How Many Planets?

ESO's 3.6 meter telescope

ESO's 3.6 meter telescope. Credit: ESO/H.H.Heyer

Apr 04, 2012

A European Southern Observatory study claims there are billions of rocky planets in the Milky Way.

Human beings have wondered about other planets for centuries. “Are we alone?” is probably one of the earliest questions after “where do we come from?” According to a recent publication from the European Southern Observatory (ESO), there could be planets galore in our galaxy alone, creating the possibility that humans are not its only sentient inhabitants.

The High Accuracy Radial Velocity Planetary Searcher (HARPS) is the most sensitive spectrograph ever built. Called “the planet hunter,” HARPS is able to formulate stellar spectrograms of unprecedented accuracy. This means that tiny Doppler shifts in starlight can be detected, making exoplanet hunting easier.

In the past, attempts to locate planetary bodies in orbit around distant stars suffered from the glare problem: stars are so bright that direct observation of a dim companion is impossible. A little over 16 years ago, astronomer Geoff Marcy announced the discovery of two exoplanets, 47 Ursae Majoris b and 70 Virginis b, both of which were found by analyzing the motion of their primaries.

As planets revolve, they pull on their parent stars. The stars “wobble” slightly, altering their spectrographic signatures. Astronomers knew that Doppler shifts could be used to identify binary stars—extremely massive objects—so it was thought that less massive objects could also be identified using that method. The difficulty with the procedure was that even large planets pull on stars by only several meters per second. What was needed was a more detailed picture of stellar spectra, or another way of conducting the search.

NASA launched the Kepler Space Telescope on March 7, 2009 on a three and a half year mission to search for Earth-sized planets around other stars. As of this writing, it has found 2321 planet candidates, with 61 confirmed. Kepler does not use Doppler shift as its means of detection, however. It uses a photometer to measure the reduction in light output as an object passes in front of a subject star. Kepler can scan 150,000 stars simultaneously utilizing that method. It does not do a good job with dim stars like red dwarfs, though.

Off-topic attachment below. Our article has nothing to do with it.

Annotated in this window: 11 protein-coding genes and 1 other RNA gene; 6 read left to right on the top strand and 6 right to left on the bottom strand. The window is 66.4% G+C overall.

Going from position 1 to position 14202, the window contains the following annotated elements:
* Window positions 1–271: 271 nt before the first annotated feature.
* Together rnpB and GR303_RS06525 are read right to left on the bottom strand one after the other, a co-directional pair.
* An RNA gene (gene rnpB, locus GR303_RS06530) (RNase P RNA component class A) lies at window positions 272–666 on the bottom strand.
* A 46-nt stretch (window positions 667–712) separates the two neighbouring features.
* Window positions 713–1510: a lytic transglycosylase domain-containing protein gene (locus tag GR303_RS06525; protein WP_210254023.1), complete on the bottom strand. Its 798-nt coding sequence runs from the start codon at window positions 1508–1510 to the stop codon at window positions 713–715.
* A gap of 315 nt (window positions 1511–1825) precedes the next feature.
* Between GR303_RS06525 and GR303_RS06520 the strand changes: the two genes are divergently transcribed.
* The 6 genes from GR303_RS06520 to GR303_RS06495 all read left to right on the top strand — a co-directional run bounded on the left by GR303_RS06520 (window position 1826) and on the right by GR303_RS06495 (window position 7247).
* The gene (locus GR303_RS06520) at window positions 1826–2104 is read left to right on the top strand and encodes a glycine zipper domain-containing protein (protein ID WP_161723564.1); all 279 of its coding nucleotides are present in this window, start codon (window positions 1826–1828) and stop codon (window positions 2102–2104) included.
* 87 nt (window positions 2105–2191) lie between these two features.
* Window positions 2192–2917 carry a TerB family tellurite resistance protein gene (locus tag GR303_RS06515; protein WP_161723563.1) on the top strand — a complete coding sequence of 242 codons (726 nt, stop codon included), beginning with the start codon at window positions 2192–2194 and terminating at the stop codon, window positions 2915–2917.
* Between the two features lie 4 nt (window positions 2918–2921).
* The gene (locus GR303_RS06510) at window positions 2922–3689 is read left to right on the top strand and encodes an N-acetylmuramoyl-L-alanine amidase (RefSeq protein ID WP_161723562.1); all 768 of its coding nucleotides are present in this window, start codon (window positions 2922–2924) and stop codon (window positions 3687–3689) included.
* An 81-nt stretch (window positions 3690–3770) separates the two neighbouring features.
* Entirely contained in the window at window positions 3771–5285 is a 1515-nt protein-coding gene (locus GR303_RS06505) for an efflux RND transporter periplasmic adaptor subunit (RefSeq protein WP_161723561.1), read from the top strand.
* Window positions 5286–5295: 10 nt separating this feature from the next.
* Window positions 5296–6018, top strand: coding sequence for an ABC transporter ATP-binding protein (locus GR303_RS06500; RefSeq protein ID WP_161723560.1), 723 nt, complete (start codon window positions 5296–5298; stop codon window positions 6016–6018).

The HARPS instrument is the solution to that difficulty. Since it can resolve the Doppler shifts of red dwarf stars, its analysis of 102 different red dwarfs over the last six years revealed nine so-called “super-Earths” (planets 1-10 times the mass of Earth) in the data. Two of them are in the “habitable zones” of their respective hosts. The habitable zone is the range of temperature in which liquid water can exist.

Based on that discovery, ESO scientists estimate that there are “tens of billions” of rocky planets in our galaxy, since red dwarfs are considered the most common star. There are said to be hundreds of red dwarf stars within 40 light years of Earth, so there could also be hundreds of super-Earth planets.

Since many exoplanets are larger than Jupiter, with orbits closer than Mercury is to the Sun, an argument for their creation in stellar electrical expulsion can be made. As Electric Universe advocate Wal Thornhill states: “How else should we expect to find an extrasolar planet whipping around its parent in a few days or in an eccentric orbit? Eccentric orbits should be short-lived. They hint at recent events in those distant planetary systems; perhaps the birth of a new planet.”

Also, as has been presented in previous Picture of the Day articles, rocky bodies, like Mercury or the Moon, are ejected from larger, highly charged objects. Whether they are red or brown dwarf stars, or gas giant planets, planets are not born in dusty eddies surrounding a stellar “cocoon”.

Instead, as Wal Thornhill proposes: “We observe stellar explosions to be highly directional, often forming bipolar cones or even collimated jets. Plasma physicists are well aware that powerful electric discharges form thin jets, often with condensations/knots of matter along them. And a collimated jet is a prime requirement for the birth of a planet from a star. Significantly, the light curve from stellar explosions is the same as that of lightning. There is a more simple and efficient process that fits the latest discoveries. It requires the expulsion, or ‘birth’ of a fully formed proto-planet from the core of a star or gas giant.”

Stephen Smith

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